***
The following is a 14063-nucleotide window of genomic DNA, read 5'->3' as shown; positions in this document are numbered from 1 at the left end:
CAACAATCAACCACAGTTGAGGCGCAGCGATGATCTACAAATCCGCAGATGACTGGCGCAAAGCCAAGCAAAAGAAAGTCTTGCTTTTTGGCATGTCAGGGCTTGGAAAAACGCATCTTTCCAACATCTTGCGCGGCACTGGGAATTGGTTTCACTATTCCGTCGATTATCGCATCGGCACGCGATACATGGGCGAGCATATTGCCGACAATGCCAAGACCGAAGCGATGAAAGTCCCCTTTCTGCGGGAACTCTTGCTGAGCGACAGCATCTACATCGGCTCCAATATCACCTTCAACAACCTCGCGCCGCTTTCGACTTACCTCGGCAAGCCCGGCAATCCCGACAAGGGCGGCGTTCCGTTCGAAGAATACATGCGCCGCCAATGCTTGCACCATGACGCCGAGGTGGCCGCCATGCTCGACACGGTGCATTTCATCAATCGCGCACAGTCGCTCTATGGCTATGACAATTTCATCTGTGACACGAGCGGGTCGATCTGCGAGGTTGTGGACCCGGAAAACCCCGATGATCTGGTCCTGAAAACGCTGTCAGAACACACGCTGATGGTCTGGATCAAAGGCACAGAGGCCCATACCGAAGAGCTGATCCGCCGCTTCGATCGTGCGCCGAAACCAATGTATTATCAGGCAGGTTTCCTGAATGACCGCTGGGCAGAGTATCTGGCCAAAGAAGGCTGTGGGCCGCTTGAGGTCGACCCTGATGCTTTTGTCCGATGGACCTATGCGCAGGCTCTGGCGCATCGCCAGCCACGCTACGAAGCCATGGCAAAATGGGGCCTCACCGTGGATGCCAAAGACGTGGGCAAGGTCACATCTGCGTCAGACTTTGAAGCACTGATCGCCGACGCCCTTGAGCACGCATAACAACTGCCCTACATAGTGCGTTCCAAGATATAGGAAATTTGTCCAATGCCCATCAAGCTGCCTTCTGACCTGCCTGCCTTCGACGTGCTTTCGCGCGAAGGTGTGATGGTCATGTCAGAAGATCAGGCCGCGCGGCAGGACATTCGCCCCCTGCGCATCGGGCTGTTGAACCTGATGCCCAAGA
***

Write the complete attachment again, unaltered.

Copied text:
The following is a 14063-nucleotide window of genomic DNA, read 5'->3' as shown; positions in this document are numbered from 1 at the left end:
CAACAATCAACCACAGTTGAGGCGCAGCGATGATCTACAAATCCGCAGATGACTGGCGCAAAGCCAAGCAAAAGAAAGTCTTGCTTTTTGGCATGTCAGGGCTTGGAAAAACGCATCTTTCCAACATCTTGCGCGGCACTGGGAATTGGTTTCACTATTCCGTCGATTATCGCATCGGCACGCGATACATGGGCGAGCATATTGCCGACAATGCCAAGACCGAAGCGATGAAAGTCCCCTTTCTGCGGGAACTCTTGCTGAGCGACAGCATCTACATCGGCTCCAATATCACCTTCAACAACCTCGCGCCGCTTTCGACTTACCTCGGCAAGCCCGGCAATCCCGACAAGGGCGGCGTTCCGTTCGAAGAATACATGCGCCGCCAATGCTTGCACCATGACGCCGAGGTGGCCGCCATGCTCGACACGGTGCATTTCATCAATCGCGCACAGTCGCTCTATGGCTATGACAATTTCATCTGTGACACGAGCGGGTCGATCTGCGAGGTTGTGGACCCGGAAAACCCCGATGATCTGGTCCTGAAAACGCTGTCAGAACACACGCTGATGGTCTGGATCAAAGGCACAGAGGCCCATACCGAAGAGCTGATCCGCCGCTTCGATCGTGCGCCGAAACCAATGTATTATCAGGCAGGTTTCCTGAATGACCGCTGGGCAGAGTATCTGGCCAAAGAAGGCTGTGGGCCGCTTGAGGTCGACCCTGATGCTTTTGTCCGATGGACCTATGCGCAGGCTCTGGCGCATCGCCAGCCACGCTACGAAGCCATGGCAAAATGGGGCCTCACCGTGGATGCCAAAGACGTGGGCAAGGTCACATCTGCGTCAGACTTTGAAGCACTGATCGCCGACGCCCTTGAGCACGCATAACAACTGCCCTACATAGTGCGTTCCAAGATATAGGAAATTTGTCCAATGCCCATCAAGCTGCCTTCTGACCTGCCTGCCTTCGACGTGCTTTCGCGCGAAGGTGTGATGGTCATGTCAGAAGATCAGGCCGCGCGGCAGGACATTCGCCCCCTGCGCATCGGGCTGTTGAACCTGATGCCCAAGA